In Norway, 1,157 more children were born in the first half of this year than at the same time last year, a solid 4.4 percent increase.
In some counties, the increase was even more substantial. For instance, Sogn og Fjordane tops the list with a 37-percent jump, followed by a 20-percent increase in Nordland,
Between January and June, a total of 27,471 births were recorded across the country, applying to both first-time and experienced mothers.
This increase left demographers at Statistics Norway (SSB) puzzled, as it clearly goes against the established trend of people tending to have fewer children – or none at all – in times of crisis.
“In financially uncertain times and in times of crisis, it is rather the case that people often postpone having children”, demographer Astrid Syse at Statistics Norway (SSB) told NRK.
Statistics Norway hadn't expected the trend of declining birth rates to reverse until 2023-2024. Now it may seem that people have anticipated the development and made the best of the opportunities in the COVID-19 era.
Syse also emphasised that the age of first-time mothers had increased.
“Maybe there are some who thought that they have no time to spare. But it is difficult to know if the rise is just a fluke”, she mused.
This year's rise must be read in light of the fact that 2020 had the lowest birth rate on record in Norway. According to Statistics Norway, 42.8 children were born per 1,000 women, which is a decrease of 2.9 percent from the previous year.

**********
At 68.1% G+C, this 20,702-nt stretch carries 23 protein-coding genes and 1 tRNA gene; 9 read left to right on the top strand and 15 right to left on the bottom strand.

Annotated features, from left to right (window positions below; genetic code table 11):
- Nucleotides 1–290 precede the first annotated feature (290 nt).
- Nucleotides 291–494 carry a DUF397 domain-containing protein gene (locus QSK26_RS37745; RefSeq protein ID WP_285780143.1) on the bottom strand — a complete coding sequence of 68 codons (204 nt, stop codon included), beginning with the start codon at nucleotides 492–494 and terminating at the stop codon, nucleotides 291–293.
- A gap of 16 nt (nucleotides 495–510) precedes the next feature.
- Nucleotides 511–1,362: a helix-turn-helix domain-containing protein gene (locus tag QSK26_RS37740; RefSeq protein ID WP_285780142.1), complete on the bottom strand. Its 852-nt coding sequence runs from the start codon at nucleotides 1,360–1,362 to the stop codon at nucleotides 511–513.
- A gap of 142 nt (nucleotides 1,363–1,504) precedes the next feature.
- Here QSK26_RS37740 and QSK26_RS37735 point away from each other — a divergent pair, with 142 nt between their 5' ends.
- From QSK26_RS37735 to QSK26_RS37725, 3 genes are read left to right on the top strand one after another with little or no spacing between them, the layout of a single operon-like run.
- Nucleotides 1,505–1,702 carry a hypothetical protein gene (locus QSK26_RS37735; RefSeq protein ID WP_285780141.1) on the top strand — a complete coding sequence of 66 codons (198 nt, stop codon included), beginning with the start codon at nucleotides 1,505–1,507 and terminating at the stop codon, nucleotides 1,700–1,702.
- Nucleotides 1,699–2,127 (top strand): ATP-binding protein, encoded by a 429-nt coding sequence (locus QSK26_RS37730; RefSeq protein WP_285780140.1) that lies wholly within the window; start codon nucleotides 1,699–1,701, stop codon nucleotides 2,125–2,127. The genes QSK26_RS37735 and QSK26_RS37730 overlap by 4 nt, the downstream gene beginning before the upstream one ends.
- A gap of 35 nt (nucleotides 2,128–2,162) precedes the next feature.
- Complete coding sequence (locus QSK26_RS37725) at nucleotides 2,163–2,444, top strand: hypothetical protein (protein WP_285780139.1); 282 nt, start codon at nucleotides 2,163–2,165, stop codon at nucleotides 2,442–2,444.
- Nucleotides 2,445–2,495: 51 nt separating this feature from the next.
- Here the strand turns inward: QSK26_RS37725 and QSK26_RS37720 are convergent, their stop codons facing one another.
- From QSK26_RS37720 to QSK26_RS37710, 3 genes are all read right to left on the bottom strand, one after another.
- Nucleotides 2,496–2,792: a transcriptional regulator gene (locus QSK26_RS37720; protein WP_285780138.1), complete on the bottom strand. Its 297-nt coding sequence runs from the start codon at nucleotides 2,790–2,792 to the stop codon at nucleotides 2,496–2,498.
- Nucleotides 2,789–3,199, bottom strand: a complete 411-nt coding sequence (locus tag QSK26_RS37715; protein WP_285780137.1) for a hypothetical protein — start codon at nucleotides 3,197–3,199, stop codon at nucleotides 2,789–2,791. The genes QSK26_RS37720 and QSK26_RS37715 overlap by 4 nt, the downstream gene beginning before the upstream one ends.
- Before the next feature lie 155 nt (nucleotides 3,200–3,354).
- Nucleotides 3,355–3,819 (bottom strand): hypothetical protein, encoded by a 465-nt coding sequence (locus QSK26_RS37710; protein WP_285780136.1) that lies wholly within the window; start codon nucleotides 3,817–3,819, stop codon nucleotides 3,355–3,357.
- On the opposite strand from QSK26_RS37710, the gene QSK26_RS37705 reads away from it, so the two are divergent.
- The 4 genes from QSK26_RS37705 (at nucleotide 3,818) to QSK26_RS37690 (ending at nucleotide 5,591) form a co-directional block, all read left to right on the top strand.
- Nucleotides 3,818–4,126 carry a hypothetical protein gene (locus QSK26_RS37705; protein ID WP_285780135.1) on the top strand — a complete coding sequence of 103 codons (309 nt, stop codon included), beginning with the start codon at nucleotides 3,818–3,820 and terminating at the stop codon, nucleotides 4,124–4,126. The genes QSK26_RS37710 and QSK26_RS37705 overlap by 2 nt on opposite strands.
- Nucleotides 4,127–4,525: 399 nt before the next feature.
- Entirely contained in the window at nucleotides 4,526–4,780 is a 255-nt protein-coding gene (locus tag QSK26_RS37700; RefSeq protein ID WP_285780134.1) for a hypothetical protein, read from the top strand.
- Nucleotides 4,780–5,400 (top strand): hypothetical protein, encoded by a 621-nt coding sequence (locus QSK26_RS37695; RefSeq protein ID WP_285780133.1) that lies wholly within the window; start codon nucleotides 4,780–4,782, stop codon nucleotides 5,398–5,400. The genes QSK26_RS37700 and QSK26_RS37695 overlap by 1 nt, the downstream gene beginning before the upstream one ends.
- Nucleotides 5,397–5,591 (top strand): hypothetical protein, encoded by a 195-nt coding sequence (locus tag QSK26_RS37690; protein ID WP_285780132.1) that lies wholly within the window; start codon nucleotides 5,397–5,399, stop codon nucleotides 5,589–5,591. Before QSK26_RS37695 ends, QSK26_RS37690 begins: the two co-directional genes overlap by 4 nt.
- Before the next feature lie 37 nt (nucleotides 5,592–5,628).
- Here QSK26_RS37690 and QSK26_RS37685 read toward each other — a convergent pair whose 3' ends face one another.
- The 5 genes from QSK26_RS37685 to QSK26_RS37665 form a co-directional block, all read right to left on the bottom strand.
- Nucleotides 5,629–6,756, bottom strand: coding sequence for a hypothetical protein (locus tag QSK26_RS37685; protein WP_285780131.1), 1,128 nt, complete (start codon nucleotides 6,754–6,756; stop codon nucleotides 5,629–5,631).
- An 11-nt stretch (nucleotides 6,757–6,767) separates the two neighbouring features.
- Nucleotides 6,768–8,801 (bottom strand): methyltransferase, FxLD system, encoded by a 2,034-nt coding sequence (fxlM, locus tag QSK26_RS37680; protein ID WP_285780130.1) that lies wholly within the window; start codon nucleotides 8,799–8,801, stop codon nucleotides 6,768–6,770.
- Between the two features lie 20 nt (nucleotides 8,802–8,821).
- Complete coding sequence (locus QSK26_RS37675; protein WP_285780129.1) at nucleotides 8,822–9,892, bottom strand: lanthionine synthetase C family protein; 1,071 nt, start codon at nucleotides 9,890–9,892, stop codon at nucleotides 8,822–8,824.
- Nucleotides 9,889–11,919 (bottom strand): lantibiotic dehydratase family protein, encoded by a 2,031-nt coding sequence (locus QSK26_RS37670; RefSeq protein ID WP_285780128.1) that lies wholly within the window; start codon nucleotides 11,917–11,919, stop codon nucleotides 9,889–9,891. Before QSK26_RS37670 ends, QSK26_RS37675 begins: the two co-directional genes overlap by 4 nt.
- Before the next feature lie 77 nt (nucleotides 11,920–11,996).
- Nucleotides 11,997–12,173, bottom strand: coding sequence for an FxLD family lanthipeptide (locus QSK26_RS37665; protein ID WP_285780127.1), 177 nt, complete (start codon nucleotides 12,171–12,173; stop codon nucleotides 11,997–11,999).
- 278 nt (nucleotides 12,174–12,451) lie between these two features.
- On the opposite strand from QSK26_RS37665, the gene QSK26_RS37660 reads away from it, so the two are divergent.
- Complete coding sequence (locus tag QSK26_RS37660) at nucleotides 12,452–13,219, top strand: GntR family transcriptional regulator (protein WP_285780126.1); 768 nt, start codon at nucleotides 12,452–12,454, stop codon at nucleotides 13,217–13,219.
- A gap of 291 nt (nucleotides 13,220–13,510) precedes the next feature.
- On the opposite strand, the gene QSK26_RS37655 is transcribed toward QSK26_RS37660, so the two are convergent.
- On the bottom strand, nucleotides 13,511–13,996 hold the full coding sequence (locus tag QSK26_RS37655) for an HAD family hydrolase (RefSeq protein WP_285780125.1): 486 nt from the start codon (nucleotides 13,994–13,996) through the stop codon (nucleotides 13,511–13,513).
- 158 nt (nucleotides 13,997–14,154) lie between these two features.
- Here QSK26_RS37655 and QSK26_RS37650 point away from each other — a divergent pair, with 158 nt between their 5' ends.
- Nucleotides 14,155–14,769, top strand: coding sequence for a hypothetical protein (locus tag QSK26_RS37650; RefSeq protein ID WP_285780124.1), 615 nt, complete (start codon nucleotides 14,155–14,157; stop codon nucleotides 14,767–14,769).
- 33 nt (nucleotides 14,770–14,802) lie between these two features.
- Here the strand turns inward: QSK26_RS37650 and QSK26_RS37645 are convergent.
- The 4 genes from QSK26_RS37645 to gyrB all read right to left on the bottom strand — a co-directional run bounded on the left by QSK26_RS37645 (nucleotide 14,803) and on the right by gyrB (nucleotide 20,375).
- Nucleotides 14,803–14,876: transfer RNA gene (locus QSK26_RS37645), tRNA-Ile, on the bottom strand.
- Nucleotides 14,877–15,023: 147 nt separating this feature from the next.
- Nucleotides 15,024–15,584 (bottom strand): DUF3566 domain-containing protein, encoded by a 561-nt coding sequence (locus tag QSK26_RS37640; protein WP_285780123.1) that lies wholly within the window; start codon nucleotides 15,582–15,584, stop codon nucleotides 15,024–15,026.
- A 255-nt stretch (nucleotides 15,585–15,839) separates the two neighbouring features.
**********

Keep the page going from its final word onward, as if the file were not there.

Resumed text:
All in all, Norway's fertility has fallen every single year since 2009, breaking several annual records in a row and reaching an all-time low at merely 1.48 children per woman in 2020, despite a record low number of abortions.
“The explanations for the low birth rates in Norway are multifaceted, and we don't know the specific reason. Fertility has fallen by about the same amount in all the Nordic countries”, National Institute of Public Health chief physician Ferenc Macsali said in a statement.
As of 2020, Norway had a population of nearly 5.4 million. Since the late 20th century, Norway has increasingly attracted immigrants from neighbouring countries, southern and eastern Europe, the Middle East, Africa, and Asia – partly to alleviate its demographics woes and to satisfy the demand for labour. Today, the share of immigrants stands at 18.2 percent of the population.